All the stops

These days, the NYPD’s “stop, question, and frisk” tactic is under fire. The policing measure, which encourages officers to stop and search people who appear suspicious, and which is used in Brooklyn more than any other borough, has in the last month been ruled unconstitutional, curbed by a pair of City Council bills, and inveighed against by the Democratic field of would-be mayors.

But with only long-shot candidate John Liu calling for a complete end to stop-and-frisk, some form of the tactic is likely to endure. This visualization, which reflects the more than 530,000 stops that occurred in 2012, reveals who is being stopped, why they’re being stopped, and what, if anything, is being found by the police as a result. The data, originally made available by the NYPD, was recently compiled by the NYCLU.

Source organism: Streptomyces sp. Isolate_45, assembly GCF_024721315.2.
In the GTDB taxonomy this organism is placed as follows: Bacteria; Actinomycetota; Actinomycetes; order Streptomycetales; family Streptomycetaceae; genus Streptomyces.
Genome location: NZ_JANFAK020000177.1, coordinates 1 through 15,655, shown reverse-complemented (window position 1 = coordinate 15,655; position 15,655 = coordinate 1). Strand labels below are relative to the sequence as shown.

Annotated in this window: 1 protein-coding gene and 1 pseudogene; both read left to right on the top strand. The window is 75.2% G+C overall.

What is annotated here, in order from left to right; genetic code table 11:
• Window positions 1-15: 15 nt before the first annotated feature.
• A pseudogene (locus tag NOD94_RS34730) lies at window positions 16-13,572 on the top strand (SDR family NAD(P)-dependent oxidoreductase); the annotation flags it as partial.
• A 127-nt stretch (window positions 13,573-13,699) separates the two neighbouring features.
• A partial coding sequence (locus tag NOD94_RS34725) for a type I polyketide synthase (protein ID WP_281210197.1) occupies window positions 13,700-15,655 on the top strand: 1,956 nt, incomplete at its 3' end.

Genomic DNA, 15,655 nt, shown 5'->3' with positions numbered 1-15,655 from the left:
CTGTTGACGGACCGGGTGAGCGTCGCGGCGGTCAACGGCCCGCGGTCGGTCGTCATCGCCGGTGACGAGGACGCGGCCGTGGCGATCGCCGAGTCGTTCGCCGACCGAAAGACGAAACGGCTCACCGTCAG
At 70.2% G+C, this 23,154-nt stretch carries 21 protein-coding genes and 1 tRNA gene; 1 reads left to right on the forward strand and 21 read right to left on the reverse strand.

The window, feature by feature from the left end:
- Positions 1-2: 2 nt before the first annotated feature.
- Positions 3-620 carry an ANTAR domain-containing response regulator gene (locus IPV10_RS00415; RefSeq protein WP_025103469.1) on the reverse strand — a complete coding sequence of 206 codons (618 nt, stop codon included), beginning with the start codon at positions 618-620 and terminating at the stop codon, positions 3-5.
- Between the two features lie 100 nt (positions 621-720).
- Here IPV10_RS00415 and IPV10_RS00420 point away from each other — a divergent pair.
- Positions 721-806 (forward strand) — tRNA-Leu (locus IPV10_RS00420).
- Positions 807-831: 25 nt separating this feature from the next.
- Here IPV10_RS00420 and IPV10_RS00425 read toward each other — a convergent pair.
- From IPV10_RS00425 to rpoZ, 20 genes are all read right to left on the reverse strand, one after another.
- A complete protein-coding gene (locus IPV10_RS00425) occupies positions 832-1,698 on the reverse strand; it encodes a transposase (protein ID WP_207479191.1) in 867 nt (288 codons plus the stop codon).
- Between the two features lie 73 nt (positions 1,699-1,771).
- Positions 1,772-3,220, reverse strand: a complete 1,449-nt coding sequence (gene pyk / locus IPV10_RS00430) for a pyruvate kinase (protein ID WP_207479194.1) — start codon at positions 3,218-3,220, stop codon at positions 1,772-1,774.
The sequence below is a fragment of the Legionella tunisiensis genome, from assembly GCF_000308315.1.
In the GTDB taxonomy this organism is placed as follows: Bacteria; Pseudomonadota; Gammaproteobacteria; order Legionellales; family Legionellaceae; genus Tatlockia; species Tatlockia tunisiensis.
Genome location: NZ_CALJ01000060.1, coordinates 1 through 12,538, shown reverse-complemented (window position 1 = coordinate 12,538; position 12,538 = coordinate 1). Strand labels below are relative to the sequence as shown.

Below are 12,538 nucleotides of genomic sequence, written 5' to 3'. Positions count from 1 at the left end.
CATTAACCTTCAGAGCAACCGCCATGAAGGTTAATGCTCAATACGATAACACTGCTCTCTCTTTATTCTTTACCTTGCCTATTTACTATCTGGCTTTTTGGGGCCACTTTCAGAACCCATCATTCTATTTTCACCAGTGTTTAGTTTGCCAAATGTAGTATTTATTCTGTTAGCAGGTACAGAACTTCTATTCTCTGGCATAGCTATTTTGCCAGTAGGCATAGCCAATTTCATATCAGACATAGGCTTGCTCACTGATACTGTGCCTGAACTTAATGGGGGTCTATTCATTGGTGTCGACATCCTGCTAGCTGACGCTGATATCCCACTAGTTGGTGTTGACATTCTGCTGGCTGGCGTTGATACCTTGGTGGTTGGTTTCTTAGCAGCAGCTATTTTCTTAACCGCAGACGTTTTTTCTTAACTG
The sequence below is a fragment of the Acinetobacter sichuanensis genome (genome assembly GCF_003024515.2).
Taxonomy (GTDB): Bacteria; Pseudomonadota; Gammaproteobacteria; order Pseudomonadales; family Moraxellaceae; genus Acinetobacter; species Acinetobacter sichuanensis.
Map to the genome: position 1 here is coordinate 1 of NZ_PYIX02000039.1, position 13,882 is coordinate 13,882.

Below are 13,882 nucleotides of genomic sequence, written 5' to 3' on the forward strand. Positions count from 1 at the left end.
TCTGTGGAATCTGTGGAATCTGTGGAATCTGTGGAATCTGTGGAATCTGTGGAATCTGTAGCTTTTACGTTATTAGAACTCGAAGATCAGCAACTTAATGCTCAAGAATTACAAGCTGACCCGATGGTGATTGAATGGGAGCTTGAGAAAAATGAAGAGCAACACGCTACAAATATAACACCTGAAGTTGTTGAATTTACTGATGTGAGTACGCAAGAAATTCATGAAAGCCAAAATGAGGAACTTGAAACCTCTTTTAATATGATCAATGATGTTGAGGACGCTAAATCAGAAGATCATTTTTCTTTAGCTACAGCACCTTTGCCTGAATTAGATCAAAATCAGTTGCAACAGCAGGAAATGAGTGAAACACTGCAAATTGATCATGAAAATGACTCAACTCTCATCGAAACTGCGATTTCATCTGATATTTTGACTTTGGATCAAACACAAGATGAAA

While BKLYNR is committed to making as many of our articles as possible available on any device, this visualization just doesn’t really work on a small screen. Rather than provide a watered-down version, we encourage you to check it out on a larger screen.

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